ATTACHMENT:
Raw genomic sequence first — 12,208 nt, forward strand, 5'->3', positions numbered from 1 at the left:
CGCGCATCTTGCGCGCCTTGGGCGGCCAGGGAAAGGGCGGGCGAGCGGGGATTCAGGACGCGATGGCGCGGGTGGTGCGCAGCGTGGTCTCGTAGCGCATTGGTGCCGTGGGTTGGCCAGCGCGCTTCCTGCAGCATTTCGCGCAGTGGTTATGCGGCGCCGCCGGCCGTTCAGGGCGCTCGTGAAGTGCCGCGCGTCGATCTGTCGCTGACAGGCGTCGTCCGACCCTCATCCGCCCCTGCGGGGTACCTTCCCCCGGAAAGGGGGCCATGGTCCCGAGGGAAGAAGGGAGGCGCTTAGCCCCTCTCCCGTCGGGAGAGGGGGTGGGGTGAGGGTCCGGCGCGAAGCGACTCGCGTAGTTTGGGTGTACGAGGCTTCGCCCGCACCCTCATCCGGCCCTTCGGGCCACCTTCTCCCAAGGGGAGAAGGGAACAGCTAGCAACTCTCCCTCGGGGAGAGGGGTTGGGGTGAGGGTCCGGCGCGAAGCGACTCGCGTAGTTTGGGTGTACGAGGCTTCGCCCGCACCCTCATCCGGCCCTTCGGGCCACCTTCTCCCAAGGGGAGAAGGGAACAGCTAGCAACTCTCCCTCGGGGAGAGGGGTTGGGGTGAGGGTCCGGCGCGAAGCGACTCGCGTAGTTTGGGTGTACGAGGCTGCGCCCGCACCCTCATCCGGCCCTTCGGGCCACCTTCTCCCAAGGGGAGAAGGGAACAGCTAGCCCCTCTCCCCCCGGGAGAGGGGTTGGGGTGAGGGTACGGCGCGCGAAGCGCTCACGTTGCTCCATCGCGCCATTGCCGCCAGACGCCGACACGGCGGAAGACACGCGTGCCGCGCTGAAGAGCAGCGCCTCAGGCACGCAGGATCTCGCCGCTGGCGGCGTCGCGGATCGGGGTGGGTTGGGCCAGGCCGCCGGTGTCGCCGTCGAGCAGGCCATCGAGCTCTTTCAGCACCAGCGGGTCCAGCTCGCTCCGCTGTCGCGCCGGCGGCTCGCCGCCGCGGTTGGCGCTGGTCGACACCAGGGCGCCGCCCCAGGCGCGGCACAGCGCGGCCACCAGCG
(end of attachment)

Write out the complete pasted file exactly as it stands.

Raw genomic sequence first — 12,208 nt, forward strand, 5'->3', positions numbered from 1 at the left:
CGCGCATCTTGCGCGCCTTGGGCGGCCAGGGAAAGGGCGGGCGAGCGGGGATTCAGGACGCGATGGCGCGGGTGGTGCGCAGCGTGGTCTCGTAGCGCATTGGTGCCGTGGGTTGGCCAGCGCGCTTCCTGCAGCATTTCGCGCAGTGGTTATGCGGCGCCGCCGGCCGTTCAGGGCGCTCGTGAAGTGCCGCGCGTCGATCTGTCGCTGACAGGCGTCGTCCGACCCTCATCCGCCCCTGCGGGGTACCTTCCCCCGGAAAGGGGGCCATGGTCCCGAGGGAAGAAGGGAGGCGCTTAGCCCCTCTCCCGTCGGGAGAGGGGGTGGGGTGAGGGTCCGGCGCGAAGCGACTCGCGTAGTTTGGGTGTACGAGGCTTCGCCCGCACCCTCATCCGGCCCTTCGGGCCACCTTCTCCCAAGGGGAGAAGGGAACAGCTAGCAACTCTCCCTCGGGGAGAGGGGTTGGGGTGAGGGTCCGGCGCGAAGCGACTCGCGTAGTTTGGGTGTACGAGGCTTCGCCCGCACCCTCATCCGGCCCTTCGGGCCACCTTCTCCCAAGGGGAGAAGGGAACAGCTAGCAACTCTCCCTCGGGGAGAGGGGTTGGGGTGAGGGTCCGGCGCGAAGCGACTCGCGTAGTTTGGGTGTACGAGGCTGCGCCCGCACCCTCATCCGGCCCTTCGGGCCACCTTCTCCCAAGGGGAGAAGGGAACAGCTAGCCCCTCTCCCCCCGGGAGAGGGGTTGGGGTGAGGGTACGGCGCGCGAAGCGCTCACGTTGCTCCATCGCGCCATTGCCGCCAGACGCCGACACGGCGGAAGACACGCGTGCCGCGCTGAAGAGCAGCGCCTCAGGCACGCAGGATCTCGCCGCTGGCGGCGTCGCGGATCGGGGTGGGTTGGGCCAGGCCGCCGGTGTCGCCGTCGAGCAGGCCATCGAGCTCTTTCAGCACCAGCGGGTCCAGCTCGCTCCGCTGTCGCGCCGGCGGCTCGCCGCCGCGGTTGGCGCTGGTCGACACCAGGGCGCCGCCCCAGGCGCGGCACAGCGCGGCCACCAGCG